# Homework Help: Simple but cant solve it

1. May 20, 2010

### greg997

Can someone show me in steps how to manipulate this formula in attachement to obtain 1/(sqr(w^2+4)? Thanks

#### Attached Files:

• ###### Untitled.jpg
File size:
6.1 KB
Views:
184
2. May 20, 2010

### jack action

The two equations are not equal. Just replace w by any value and you'll see that both equations give different answers.

3. May 20, 2010

### Mentallic

The best you can really get is:

$$\frac{\sqrt{4-w^2}}{w^2+4}$$

Last edited: May 20, 2010
4. May 20, 2010

### Mentallic

You must have made a typo. The expression should be,

$$\sqrt{\left(\frac{2}{w^2+4}\right)^2+\left(\frac{w}{w^2+4}\right)^2}$$

5. May 20, 2010

### greg997

Hmm, thats quite possible. Then how to get that solution?

6. May 20, 2010

### Mentallic

Well I can't just give you the answer, you need to show an attempt at solving the problem first.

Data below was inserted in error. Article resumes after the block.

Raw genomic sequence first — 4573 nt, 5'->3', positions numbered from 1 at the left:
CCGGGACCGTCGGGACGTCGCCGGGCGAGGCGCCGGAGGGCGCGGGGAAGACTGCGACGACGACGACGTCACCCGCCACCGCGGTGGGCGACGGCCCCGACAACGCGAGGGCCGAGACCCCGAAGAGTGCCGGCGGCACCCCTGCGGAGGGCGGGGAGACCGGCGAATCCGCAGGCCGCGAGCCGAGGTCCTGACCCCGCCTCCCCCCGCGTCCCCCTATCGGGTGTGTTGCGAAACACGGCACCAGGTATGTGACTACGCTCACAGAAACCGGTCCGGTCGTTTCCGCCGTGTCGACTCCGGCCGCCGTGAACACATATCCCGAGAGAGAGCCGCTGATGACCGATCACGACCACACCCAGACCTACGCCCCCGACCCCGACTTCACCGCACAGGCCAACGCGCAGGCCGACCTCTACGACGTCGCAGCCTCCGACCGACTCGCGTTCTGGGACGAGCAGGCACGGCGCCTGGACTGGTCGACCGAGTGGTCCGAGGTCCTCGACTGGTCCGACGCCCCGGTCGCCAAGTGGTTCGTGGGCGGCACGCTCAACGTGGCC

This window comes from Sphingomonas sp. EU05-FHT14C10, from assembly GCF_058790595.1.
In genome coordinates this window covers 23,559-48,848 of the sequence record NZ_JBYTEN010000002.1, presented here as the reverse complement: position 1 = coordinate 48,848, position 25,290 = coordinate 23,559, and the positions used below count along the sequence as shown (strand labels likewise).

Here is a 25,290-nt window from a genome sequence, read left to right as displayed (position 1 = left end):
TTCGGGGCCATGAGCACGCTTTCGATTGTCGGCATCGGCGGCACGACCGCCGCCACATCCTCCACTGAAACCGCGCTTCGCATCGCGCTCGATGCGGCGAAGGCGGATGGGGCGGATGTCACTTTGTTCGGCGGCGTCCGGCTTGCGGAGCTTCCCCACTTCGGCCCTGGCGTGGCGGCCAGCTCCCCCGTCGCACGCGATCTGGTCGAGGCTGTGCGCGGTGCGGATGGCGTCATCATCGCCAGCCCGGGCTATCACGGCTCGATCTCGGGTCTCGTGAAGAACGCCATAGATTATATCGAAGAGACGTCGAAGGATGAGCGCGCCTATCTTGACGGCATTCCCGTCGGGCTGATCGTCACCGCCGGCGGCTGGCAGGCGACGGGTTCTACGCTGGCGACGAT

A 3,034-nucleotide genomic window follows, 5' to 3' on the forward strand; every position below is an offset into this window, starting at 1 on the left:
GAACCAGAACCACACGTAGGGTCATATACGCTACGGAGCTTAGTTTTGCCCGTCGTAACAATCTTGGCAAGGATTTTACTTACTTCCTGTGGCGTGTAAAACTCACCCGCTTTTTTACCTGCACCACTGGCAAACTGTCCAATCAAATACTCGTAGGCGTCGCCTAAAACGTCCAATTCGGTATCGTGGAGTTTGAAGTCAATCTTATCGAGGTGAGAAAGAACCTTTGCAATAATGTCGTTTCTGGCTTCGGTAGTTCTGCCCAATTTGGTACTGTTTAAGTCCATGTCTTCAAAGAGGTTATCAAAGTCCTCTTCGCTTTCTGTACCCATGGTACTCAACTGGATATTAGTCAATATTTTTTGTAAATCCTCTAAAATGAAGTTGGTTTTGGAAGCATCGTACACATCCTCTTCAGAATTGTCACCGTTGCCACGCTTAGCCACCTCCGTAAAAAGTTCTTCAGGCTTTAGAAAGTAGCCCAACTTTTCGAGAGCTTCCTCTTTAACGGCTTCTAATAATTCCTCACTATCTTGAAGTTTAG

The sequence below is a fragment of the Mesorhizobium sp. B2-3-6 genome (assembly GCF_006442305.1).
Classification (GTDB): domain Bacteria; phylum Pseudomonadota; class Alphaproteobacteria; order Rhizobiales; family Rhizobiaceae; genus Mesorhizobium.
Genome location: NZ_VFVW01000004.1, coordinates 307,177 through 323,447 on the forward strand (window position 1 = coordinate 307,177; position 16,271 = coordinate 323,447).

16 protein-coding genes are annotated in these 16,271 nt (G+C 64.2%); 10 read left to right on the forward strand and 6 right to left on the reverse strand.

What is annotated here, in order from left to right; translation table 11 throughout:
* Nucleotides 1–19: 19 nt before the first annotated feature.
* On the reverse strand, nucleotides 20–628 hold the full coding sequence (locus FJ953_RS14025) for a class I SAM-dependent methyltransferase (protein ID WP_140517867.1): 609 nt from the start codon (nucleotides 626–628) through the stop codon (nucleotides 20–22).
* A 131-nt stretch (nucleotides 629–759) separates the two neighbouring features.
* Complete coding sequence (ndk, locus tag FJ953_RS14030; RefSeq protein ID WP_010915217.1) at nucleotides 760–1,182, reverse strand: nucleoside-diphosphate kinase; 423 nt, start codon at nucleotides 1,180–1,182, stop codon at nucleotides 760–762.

But I can give you some hints, you can most certainly find the answer by using a combination of these rules:

$$\sqrt{\frac{a}{b}}=\frac{\sqrt{a}}{\sqrt{b}}$$

$$\sqrt{a^2b}=|a|\sqrt{b}$$ (the |a| means the positive of a, but remember that for any real number n, n2 is always positive).

$$\frac{a}{c}+\frac{b}{c}=\frac{a+b}{c}$$

$$\frac{\sqrt{a}}{a}=\frac{1}{\sqrt{a}}$$

Good luck!

7. May 21, 2010

### greg997

Hello, I am sorry but it just does not work. What am I doing work? Thanks

#### Attached Files:

• ###### 1.jpg
File size:
11.2 KB
Views:
114
8. May 21, 2010

### Cyosis

You're adding fractions, but you're multiplying numerators.

9. May 21, 2010

### greg997

AAA, stupid me:) Thanks